Given a polynomial in which ax^2 + bx + c = 0, the quadratic equation, or “negative b plus or minus the square root of b squared minus 4 times a times c all divided by 2 times a” can solve for x. This formula has been seared in my brain since the 1980s. But now, apparently, there is a new way to solve for x that appeared in the most recent issue of Popular Mechanics.More
Being a man subject to his vices, I’ve started up again on World of Warcraft. Not the new stuff, the “Classic” servers. “Is that what’s taking up your time?” I hear you all saying, “I had wondered why it was slightly less nerdy and pedantic around here.” Well, worry no more! For the joy and edification of the Ricochet audience, here I reproduce the work I did with the damage formulas. Because a simple post about Warcraft wouldn’t be nearly nerdy enough.
It all stemmed from a simple question; which is better, strength or agility? Strength adds damage, but agility adds some damage as well, and some critical hit chance too. So how do you compare them? You can’t categorically say that one is always better than the other. Well, you can, and people often do. But you can’t and still be right. In a broader sense, how do you decide between two items? Here, let’s go shoe shopping. Which pair of boots do you think goes better with my yellow damage?More
Good polls, confusing polls and politicizing math are the focus of our martinis on Wednesday. Jim and Greg are glad to see Republican U.S. Senate challenger John James already in a virtual dead heat with Democratic Sen. Gary Peters in Michigan. They also shake their heads as a new Kaiser Family Foundation survey shows a […]
No, not vector in the epidemiological sense. The other, mathy kind of vector. Which, trust me, are fun. At least stick around for the zombies.
This dates back to my college days, when I took Differential Equations. Twice. I’ve always been good with math. Sure, I struggled with plenty of things along the way (percentages, trig identities, multivariable integration. Oooh, and concentrations in chemistry), but DiffEq is where I hit the wall like a coyote hits his own painted-on tunnel. Vector spaces were part of that; an abtruse concept used to justify an abstract concept used to solve some difficult equations that might, in turn, have something to do with the real world. But once I got my head wrapped around them, vector spaces turned out to be a fun and useful bit of math. Hey, it could happen.More
A few months ago Ricochet member @mattyvan put up a great post about Sweden, Sweden. Lessons for America? , which included an hour long documentary about Sweden’s economy. Since then we have seen Alexandria Ocasio-Cortez become one of the most popular young Democrats and one of the oldest, Bernie Sanders, announce that he will run for president in 2020. With admitted socialist becoming more and more more prominent, it might be worth revisiting this topic.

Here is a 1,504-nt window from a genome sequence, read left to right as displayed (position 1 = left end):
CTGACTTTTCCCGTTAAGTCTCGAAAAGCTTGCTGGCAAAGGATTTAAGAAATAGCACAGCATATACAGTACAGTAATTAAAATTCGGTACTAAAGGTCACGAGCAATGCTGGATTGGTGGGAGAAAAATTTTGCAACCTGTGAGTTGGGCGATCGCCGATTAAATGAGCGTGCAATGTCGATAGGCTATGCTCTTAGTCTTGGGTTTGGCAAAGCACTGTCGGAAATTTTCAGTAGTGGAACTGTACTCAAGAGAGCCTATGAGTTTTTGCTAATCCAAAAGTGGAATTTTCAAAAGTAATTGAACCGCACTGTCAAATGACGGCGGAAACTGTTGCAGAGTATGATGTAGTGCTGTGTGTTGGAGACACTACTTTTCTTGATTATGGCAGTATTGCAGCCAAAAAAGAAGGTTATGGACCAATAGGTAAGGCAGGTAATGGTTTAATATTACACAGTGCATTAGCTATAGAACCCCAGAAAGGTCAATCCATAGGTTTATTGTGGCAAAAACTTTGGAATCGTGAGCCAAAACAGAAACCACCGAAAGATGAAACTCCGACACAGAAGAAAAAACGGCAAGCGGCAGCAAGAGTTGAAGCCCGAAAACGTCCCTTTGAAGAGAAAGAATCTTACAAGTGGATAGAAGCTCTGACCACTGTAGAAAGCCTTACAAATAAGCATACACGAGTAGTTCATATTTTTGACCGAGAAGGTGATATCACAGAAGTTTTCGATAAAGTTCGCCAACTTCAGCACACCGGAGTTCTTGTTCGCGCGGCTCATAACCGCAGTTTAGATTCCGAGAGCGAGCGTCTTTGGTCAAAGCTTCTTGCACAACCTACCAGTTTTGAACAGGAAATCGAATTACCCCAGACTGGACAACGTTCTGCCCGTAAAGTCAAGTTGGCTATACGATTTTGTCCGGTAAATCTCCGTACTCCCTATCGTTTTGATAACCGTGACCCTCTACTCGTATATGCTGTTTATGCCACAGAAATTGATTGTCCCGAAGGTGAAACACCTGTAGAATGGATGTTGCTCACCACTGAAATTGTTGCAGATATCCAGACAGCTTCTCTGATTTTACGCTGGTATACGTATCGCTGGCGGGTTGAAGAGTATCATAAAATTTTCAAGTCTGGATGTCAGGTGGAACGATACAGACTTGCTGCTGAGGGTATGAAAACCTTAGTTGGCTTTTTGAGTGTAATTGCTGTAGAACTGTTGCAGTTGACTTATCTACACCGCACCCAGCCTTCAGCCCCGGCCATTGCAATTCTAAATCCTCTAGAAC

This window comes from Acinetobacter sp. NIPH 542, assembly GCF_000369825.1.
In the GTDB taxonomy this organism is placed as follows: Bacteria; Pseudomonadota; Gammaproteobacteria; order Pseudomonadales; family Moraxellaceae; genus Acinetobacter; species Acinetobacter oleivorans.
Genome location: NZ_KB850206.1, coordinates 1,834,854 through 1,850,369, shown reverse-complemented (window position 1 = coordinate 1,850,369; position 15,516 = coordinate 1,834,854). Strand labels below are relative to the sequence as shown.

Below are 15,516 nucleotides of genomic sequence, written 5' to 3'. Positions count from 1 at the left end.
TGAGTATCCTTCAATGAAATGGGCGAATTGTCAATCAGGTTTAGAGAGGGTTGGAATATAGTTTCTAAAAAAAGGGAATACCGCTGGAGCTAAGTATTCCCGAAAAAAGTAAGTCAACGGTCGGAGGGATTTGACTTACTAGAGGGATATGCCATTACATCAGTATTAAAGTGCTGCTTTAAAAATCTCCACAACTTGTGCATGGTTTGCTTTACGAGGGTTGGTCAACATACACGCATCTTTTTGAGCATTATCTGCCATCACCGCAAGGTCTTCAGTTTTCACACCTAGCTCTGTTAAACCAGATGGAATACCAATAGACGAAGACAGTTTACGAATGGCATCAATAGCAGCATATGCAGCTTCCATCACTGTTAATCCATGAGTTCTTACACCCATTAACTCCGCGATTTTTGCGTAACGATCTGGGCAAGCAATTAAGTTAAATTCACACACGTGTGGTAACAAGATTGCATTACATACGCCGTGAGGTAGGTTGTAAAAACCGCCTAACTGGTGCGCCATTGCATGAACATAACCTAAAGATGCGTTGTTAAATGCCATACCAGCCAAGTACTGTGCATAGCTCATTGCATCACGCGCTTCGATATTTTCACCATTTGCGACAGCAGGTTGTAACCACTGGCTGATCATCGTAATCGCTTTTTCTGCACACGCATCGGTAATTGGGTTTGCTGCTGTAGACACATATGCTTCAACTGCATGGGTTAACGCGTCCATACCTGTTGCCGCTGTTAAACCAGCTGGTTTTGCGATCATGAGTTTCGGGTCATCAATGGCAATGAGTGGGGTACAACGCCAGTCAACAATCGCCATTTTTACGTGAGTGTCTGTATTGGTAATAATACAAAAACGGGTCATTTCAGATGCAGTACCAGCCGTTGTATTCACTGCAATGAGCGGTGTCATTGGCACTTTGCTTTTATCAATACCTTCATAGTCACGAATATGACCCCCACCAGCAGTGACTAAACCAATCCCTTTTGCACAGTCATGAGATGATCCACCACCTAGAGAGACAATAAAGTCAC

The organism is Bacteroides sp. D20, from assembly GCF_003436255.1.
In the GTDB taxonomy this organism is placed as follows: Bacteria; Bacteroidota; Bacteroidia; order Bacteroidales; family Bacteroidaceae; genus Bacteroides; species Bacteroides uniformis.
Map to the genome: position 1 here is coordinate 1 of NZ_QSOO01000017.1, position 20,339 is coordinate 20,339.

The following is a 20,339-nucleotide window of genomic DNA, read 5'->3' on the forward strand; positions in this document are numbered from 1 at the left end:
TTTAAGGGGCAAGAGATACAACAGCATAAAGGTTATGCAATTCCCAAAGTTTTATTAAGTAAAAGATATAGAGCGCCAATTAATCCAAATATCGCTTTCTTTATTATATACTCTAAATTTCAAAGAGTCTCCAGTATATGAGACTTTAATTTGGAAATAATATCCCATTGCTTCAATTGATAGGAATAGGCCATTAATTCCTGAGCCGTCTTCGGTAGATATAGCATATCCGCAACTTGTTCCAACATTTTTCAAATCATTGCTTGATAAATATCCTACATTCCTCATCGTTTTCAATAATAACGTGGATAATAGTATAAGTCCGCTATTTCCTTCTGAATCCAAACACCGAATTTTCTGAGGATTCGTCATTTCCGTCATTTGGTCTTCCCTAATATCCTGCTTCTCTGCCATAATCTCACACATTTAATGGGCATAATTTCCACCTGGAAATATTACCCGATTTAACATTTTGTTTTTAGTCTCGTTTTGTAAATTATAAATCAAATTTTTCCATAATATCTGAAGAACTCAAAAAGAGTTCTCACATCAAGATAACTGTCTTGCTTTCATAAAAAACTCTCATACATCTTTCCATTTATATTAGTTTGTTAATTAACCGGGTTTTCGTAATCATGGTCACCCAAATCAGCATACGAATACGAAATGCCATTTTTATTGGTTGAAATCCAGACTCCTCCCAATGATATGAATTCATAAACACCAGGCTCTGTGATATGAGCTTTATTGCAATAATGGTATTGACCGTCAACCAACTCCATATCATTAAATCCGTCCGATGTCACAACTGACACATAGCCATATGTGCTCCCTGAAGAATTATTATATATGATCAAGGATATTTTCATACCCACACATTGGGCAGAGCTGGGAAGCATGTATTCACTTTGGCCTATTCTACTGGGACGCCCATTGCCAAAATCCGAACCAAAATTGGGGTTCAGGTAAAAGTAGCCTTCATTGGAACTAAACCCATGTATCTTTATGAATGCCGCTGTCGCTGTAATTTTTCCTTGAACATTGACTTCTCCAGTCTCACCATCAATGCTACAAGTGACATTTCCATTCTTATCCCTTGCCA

While Cuba and Venezuela give us good examples of what socialism can do to a country, they do not exactly tell a happy story. So, the folks promoting “Democratic Socialism” are telling us to look to Sweden as an example of what we can do in America. The problem is, Sweden doesn’t really fit the model of what Bernie and company are trying to sell.More
A man has 10 trees and wants to line them up in 5 straight lines with 4 trees per line. What shape do the trees make? I was in college when a math professor gave me this riddle. It took me a weekend to solve. How can you get 10 trees into 5 rows with […]
We’re taking a break from the manufacturing process to cover some ideas in programming. Algorithms, what that means and why. Sounds fancy, doesn’t it? It ain’t as bad as it sounds. Let’s jump right in:
What’s An Algorithm?More
♫“I’m as something as something in something!”♫ Do you recognize the tune? Do you recognize what’s missing?
The syntax is there, but the content is blank. Welcome to my memory. The memory of someone who’ll never grow out of flash cards, for as long as I need to remember, not just structure, but the things that go in it. Whether I’m using them to organize thoughts, or to drill my recalcitrant memory, flash cards are Midge’s little helper. The original flash drive, if you will. Not because a card works like flash memory, but because, like a flash drive, cards are a small, easily-portable way to carry around bits of vital information.More
David French of National Review and Greg Corombos of Radio America applaud former NPR CEO Ken Stern for taking the time to meet voters in red states and realizing they are nothing like the caricature offered by the mainstream media. They’re also exasperated as President Trump and Tennessee Sen. Bob Corker resume their public feud and […]